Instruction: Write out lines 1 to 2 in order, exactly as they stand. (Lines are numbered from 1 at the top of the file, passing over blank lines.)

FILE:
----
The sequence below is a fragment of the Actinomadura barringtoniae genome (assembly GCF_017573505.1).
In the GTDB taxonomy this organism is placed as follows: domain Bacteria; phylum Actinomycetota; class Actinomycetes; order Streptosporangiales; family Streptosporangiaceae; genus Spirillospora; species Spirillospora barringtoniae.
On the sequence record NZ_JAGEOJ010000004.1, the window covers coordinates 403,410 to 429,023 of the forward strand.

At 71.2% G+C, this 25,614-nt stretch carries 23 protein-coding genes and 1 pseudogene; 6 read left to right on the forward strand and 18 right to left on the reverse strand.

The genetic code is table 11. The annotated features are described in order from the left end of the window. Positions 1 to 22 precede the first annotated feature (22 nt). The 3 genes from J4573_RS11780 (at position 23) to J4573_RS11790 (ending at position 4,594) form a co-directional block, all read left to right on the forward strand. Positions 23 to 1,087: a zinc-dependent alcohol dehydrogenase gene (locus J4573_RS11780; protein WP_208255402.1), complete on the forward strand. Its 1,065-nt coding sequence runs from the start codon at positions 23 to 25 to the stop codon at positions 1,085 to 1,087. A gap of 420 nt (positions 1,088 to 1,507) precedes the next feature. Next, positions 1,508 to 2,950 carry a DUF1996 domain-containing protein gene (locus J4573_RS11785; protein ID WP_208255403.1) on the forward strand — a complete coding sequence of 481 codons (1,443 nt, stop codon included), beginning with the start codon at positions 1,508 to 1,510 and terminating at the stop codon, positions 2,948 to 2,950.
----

The sequence below is a fragment of the Actinomadura barringtoniae genome (assembly GCF_017573505.1).
In the GTDB taxonomy this organism is placed as follows: domain Bacteria; phylum Actinomycetota; class Actinomycetes; order Streptosporangiales; family Streptosporangiaceae; genus Spirillospora; species Spirillospora barringtoniae.